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Few topics seem to be gaining as much traction, or courting as much controversy, across the Americas as the regulation of drugs.

Following the steps of Uruguay, Canada has just legalized the use of marijuana and other countries are debating similar new laws.

And although some countries, such as Colombia and the United States, continue to support prohibitionist policies, legalization is seeing ever more support strength as an alternative to repressive measures.

      SEE ALSO: Coverage of Drug Policy

The Global Commission on Drug Policy, an independent panel of experts, former heads of state and intellectuals, stated in its most recent report that drug regulation is the best way to counteract the power of criminal organizations.

InSight Crime spoke with one of its members, former Chilean president Ricardo Lagos, about the present and future of one of the most controversial issues in the region.

InSight Crime (IC): What is currently being discussed in the drug regulation debate?  

President Ricardo Lagos (RL): Simply saying that all drugs are illegal and that they will be eliminated is not enough. This has not worked.

When the army also doesn’t help, what can be done? That’s where the big issue lies.

This is a deep and difficult topic, there are no easy answers.

We believe that it is possible to take a different approach to drugs, by regulating them similarly to alcohol and tobacco.

There is a certain amount of trial and error involved but we do see that when certain measures are taken, changes happen.

For example, addicts who are no longer going to recovery and who will go to any lengths, including committing a crime, to get their drugs must be treated in healthcare systems.

With this single measure alone, we would remove one-third of the global demand for drugs, and one-third of the revenue of criminal organizations.

IC: There seem to be two schools of thought in Latin America: certain countries are experimenting with legalizating certain drugs (Uruguay) and others are completely against it (Colombia).  

RL: Ten years ago, when drug regulation began to be discussed, it was difficult to do so. Today, the issue has gained an important sense of legitimacy.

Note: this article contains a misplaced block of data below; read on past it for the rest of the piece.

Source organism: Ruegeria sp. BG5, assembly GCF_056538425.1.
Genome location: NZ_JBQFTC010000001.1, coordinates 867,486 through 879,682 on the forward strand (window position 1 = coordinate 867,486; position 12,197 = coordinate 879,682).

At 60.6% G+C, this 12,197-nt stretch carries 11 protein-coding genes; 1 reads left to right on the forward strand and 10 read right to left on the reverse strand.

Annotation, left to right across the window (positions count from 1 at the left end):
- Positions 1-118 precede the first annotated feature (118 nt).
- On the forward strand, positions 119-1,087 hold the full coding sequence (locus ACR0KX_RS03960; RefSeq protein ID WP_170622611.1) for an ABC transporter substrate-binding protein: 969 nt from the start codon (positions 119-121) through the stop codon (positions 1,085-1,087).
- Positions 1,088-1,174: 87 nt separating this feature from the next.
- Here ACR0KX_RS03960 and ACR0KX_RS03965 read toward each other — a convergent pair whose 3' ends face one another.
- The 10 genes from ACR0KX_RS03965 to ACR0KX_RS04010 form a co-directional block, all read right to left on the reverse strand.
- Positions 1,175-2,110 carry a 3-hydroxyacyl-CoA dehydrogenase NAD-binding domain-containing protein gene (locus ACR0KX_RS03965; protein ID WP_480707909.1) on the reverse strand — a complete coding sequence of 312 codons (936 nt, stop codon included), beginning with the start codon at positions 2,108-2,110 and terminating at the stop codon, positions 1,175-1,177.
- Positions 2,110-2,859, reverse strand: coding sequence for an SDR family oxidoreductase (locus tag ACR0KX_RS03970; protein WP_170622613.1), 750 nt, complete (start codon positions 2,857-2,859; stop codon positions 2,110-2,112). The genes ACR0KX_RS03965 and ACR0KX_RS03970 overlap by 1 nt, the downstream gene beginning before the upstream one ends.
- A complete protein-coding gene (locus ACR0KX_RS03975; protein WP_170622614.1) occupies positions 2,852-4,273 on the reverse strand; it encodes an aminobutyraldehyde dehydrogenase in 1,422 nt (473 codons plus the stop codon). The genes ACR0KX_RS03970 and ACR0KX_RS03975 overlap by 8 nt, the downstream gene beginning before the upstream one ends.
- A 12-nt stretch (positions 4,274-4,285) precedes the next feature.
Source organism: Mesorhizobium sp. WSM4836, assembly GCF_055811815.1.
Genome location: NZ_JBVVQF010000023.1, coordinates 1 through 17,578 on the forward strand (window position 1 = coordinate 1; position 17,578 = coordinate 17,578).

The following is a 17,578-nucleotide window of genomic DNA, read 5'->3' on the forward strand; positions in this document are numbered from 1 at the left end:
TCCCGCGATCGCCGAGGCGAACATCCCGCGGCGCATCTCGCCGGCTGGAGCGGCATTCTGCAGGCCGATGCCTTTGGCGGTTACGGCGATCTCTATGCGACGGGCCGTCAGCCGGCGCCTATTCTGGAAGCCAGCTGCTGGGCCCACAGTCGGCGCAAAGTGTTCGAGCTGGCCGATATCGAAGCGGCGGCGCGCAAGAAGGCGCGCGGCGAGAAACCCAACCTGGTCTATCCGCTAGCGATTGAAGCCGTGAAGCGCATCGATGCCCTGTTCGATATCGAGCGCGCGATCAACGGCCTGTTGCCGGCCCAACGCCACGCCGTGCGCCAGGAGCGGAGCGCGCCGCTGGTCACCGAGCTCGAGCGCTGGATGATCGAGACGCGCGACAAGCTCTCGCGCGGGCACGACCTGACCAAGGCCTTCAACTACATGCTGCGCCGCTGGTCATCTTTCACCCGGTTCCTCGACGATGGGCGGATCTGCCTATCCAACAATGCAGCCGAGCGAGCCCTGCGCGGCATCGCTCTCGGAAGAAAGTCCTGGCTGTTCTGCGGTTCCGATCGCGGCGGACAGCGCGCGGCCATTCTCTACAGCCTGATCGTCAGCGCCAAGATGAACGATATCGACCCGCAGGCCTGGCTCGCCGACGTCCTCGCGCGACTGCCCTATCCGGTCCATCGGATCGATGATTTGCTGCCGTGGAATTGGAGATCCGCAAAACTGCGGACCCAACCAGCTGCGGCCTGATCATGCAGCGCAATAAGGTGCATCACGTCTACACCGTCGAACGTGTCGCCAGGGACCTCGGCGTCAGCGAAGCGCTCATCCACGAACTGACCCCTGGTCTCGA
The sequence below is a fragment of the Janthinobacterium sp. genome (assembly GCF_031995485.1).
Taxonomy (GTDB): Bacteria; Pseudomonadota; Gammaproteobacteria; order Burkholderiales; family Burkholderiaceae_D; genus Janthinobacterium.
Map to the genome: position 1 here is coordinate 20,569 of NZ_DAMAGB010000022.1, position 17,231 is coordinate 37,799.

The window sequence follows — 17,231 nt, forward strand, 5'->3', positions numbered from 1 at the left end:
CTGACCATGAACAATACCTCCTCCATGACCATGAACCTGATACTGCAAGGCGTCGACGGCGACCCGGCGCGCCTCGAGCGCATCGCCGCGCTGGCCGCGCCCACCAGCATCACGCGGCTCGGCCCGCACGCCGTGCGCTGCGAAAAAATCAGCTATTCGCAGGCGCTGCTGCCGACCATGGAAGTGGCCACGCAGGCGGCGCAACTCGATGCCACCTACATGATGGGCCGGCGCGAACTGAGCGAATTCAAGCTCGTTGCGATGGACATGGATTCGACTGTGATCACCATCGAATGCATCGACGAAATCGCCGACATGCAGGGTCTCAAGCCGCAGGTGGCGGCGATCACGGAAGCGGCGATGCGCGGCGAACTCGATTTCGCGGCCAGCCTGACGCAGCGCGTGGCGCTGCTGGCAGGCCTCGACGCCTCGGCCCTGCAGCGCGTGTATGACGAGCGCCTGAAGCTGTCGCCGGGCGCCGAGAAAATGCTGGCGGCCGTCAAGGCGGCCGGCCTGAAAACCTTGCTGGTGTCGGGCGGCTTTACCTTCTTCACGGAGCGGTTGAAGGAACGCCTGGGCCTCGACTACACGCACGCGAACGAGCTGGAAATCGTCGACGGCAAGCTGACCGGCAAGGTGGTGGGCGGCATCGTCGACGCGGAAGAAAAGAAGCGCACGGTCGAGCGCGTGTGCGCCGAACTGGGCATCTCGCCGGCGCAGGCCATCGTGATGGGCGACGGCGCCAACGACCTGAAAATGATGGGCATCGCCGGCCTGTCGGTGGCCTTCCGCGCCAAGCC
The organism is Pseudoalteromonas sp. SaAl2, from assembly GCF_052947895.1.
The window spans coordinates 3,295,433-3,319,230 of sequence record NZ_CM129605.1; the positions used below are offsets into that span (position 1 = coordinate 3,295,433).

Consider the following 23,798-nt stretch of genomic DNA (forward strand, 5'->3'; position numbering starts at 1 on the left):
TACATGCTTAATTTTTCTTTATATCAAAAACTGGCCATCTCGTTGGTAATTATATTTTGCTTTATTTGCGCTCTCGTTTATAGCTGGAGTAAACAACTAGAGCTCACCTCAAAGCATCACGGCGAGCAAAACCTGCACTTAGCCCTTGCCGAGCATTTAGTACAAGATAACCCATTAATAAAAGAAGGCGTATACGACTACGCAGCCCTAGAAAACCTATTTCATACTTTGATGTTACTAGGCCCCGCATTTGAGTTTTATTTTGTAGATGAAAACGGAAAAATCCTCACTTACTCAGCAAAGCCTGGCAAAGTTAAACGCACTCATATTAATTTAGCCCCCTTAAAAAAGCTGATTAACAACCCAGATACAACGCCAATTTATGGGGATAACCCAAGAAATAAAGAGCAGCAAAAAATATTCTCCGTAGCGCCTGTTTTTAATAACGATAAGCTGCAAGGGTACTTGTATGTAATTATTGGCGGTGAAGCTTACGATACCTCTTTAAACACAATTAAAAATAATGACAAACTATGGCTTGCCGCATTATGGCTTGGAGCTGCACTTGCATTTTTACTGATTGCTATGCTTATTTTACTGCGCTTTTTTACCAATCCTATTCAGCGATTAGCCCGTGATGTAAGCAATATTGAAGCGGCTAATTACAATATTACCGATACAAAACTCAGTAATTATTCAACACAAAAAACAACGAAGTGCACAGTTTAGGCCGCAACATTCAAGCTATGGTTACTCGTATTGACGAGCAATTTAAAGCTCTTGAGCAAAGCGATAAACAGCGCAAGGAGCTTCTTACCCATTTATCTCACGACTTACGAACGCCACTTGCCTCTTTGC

However, we are far from having solved the issue but the need to discuss it is accepted. There is a long way to go as the perception remains that legalizing consumption carries a lot of risks. And [it is not known] to what extent legalization in one country can impact others.

IC: What progress and challenges have you seen?

RL: I think there has been a lot of progress.

In Chile, the fact that (legalizing) the personal consumption of medicinal cannabis is being discussed is a sign of progress.

The most important thing to understand is that this is not a matter of domestic policy. An international approach is needed in the fight against drugs.

The key thing is to see gradual progress and maintain good interaction with the citizens. It is not enough for legislation to begin and end in Congress, it must involve a dialogue with society.

IC: What do you think of Uruguay’s experience?

RL: Uruguay is ahead. But it is a small country and is not a drug producer. This makes the approach easier there.

In many countries, drugs are intimately linked to poverty. This brings in an additional element: how regulating drugs is fought in circumstances of extreme poverty where the drug has such an important space.

There is no rule that works for everyone. Each country is different with different experiences. What works in Uruguay, for example, may not work in Chile and what works in Chile [may] not work in Brazil.

IC: What is the difference between regulating drugs such as marijuana, which is more advanced, and cocaine, which is not being debated yet?

RL: This debate is beginning to take place. It is one thing to regulate cannabis, as has been done in several countries, and another thing altogether to discuss regulating cocaine and stronger drugs.

There should be a far more effective policy on the hardest drugs, focusing for example on the smallest core of drug consumers that cannot be cured.

IC: What do you think of the Portuguese model? Could it be applied to Latin America?

RL: Portugal’s experience can be criticized as it increased the demand for drugs. This is often brought up as a question during drug regulation debates. But we would need to see to what extent this increase in demand is artificial due to the novelty, and whether it then stabilizes.

In any case, it is clear that there are risks when dealing with these issues.

Just as there are campaigns for people not to smoke or drink, one should be carried out to get people off drugs.

These are some of the challenges that arise when a single country regulates drugs. There has to be some coordination with neighboring countries.

The drug markets require integrated policies at the regional level.

IC: What are the main challenges facing drug regulation?

RL: The main challenge is that any legislation has to be the subject of intense debate by society. (Such legislation) cannot be carried out as if it was technical regulation as this involves vast sectors of society.

And any change has to be gradual. The natural thing is to completely reject drugs so any debate must begin slow, revealing and explaining various points of view. In this way, the debate becomes richer as each country becomes a unique experience.

*The transcription of this interview has been edited for clarity and length.

Photo: AP/Gregory Bull

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